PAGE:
Time and Place - Letters to the Editor
Local beer, Metro Man and putt-putt
CHEER FOR LOCAL BEER
I must say that Creative Loafing's "Beer Issue" (June 15) lacked in the "beer issues." What about the local breweries? You know, the guys that make the average barfly excited about their hometown heroes? What about the styles of beer, not just the glass associated with the style? I've been brewing professionally for more than 13 years, and it totally blows me away that publications in Georgia don't support local beers. How can we get the word out to other parts of the country about our breweries if we don't support them at home?
-- Eric Geralds, Atlanta
HATE THY NEIGHBOR
Igloo salesmen are prospering in hell; we agree two weeks in a row, Metro Man ("Theocrats in Toccoa," June 8). I find it deftly ironic that these "Christians" can wreak such hate from a theocracy whose cornerstones are love and compassion. Then again, it's fear that drives one to religion, so I guess it's not that ironic after all.
-- Troy Garrett, Atlanta
FEAR AND LOATHING IN ATLANTA
I appreciated John Sugg's "The day after peak oil" (June 1). Sprawl is a monument to our folly. Two of its most damaging effects are fractionation and separation of socioeconomic classes into insular subdivisions where fear and loathing for out-groups supplants empathy; resulting in the creation of sterile bedroom communities, which produce generations of bored, listless squab. Sadly, sprawl's totalitarian grip won't be broken without wrenching upheaval, which now seems to be right down the road.
-- Dean Poirier, Duluth
PUTT-PUTT STRIKES BACK
About one month ago as I enjoyably read through Creative Loafing, I stumbled upon an article that excited and then disappointed me. The said article was "Tilting at windmills, the current state of miniature golf" (May 18), and it has nagged at my mind ever since I first digested its finely written, but misguided, words. Make no mistake, the article was wonderfully written, which unfortunately made your message hurt all the more.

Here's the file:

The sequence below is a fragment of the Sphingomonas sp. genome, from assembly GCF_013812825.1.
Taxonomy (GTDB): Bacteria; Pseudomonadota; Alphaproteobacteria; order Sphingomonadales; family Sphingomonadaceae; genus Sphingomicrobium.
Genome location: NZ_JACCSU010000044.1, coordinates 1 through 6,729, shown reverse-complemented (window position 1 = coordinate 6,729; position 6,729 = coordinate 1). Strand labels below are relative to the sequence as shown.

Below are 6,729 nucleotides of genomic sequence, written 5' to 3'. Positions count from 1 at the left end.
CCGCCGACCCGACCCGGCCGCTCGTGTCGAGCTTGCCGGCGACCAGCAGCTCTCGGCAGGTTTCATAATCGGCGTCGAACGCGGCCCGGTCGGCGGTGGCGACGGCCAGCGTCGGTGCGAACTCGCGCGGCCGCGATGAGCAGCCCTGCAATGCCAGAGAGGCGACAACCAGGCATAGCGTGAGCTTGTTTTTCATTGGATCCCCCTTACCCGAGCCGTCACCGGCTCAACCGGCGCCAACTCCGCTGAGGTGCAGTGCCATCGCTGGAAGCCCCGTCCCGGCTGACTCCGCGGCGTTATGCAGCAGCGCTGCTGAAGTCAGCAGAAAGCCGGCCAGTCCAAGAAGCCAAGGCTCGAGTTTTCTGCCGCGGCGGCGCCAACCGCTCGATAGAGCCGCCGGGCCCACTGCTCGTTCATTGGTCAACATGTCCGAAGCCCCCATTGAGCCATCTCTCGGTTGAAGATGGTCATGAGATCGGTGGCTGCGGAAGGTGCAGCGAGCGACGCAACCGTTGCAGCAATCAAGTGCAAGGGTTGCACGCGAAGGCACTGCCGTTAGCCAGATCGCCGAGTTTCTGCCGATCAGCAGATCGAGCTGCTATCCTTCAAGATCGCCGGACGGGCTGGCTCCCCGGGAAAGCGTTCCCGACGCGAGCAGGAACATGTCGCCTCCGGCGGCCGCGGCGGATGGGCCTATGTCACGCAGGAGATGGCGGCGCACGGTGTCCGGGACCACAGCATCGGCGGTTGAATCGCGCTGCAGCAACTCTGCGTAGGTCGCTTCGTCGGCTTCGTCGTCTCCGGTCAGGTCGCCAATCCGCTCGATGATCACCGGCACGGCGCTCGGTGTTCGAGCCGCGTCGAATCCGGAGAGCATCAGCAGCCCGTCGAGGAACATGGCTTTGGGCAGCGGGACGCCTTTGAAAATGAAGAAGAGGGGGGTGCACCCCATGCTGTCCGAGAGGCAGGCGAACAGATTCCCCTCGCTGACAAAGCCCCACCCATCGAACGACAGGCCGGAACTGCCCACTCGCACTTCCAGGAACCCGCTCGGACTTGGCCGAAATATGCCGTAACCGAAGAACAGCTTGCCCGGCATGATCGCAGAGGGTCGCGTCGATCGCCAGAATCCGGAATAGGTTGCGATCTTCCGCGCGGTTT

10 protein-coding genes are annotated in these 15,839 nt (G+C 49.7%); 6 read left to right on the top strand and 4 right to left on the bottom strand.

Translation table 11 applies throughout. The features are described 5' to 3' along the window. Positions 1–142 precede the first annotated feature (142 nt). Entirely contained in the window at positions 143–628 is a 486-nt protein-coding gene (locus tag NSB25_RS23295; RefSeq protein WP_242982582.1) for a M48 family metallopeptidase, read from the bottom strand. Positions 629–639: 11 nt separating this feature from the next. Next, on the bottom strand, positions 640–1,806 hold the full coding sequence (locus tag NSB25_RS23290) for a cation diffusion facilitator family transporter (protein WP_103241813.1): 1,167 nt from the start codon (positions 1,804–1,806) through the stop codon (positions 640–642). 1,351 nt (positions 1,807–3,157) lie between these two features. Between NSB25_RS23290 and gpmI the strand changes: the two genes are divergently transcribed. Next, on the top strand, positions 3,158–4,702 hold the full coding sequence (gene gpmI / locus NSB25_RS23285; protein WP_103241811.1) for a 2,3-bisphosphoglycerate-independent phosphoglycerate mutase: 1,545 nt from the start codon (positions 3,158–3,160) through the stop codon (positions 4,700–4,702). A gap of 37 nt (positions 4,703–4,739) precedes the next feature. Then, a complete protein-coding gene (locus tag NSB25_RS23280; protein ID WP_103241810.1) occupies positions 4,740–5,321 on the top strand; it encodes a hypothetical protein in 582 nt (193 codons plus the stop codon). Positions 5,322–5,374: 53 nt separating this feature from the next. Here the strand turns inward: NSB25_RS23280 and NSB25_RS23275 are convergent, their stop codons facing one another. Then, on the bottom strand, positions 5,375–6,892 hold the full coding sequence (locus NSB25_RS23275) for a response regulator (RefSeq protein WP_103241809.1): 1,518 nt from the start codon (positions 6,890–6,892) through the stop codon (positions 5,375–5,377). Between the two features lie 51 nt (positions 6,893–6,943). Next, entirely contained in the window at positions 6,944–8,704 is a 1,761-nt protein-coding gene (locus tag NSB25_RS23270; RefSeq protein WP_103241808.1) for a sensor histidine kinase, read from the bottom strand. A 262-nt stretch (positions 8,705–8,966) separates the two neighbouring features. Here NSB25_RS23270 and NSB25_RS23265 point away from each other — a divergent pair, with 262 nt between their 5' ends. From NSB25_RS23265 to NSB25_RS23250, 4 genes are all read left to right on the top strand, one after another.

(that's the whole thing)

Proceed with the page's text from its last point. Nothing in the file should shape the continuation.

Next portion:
As the owner of the Oaks Miniature Golf, I take offense to the statement, "putt-putt golf courses are a dying breed." I'd like to take the opportunity to correct you. Had you visited my course, you might have found that, though the windmills are long gone, the spirit of miniature golf remains strong. As our society evolved and branched out from Spam and 5-cent candy bars, miniature golf courses too have distanced themselves from the "old-school" windmill theme.
Although your nostalgia is understandable, please do not let it influence you to write off the new wave of landscaping. In fact, our design was celebrated with an "award of merit" from the Georgia chapter of the American Society of Landscape Architects. Perhaps the dinosaurs are extinct, but a new breed of sleek greens, rockwork, waterfalls and foliage has emerged. The new design may have forgone the beloved "kitschy style," but our goal is to appeal to those who love nature and peaceful fun, who compare our course with "a walk in the park."
Though I praise the publicity of miniature golf, a long neglected arena of entertainment, I wish you could have realized that your readers are generally willing to travel for quality. Please consider giving us a visit next time you are in the Lake Lanier region. Though we can't offer any windmills, we can promise you a round of golf (that yes, a liberal arts major can play) and some excellent ice cream.
-- Bill Oberholtzer, Gainesville
owner, Oaks Miniature Golf LLC
MAKING THE GRADE
I "grade" installments of The Blotter using a series of codes: FS (fuckin' stupid), FN (fuckin' nuts), ATL (only in Atlanta — like your prohibition against selling dildos on Sunday), SH (Shit Happens) and OG (original gangster).
For example, the cop who left his car keys in his cruiser and didn't set the parking brake (June 15) rated an FS rating. I was tempted to also code it ATL but our cops in San Francisco are just as bad. They will beat you up and steal your Taco Bell chalupas if they're really in the mood for Mexican.
-- Michael C. Goncalves, San Francisco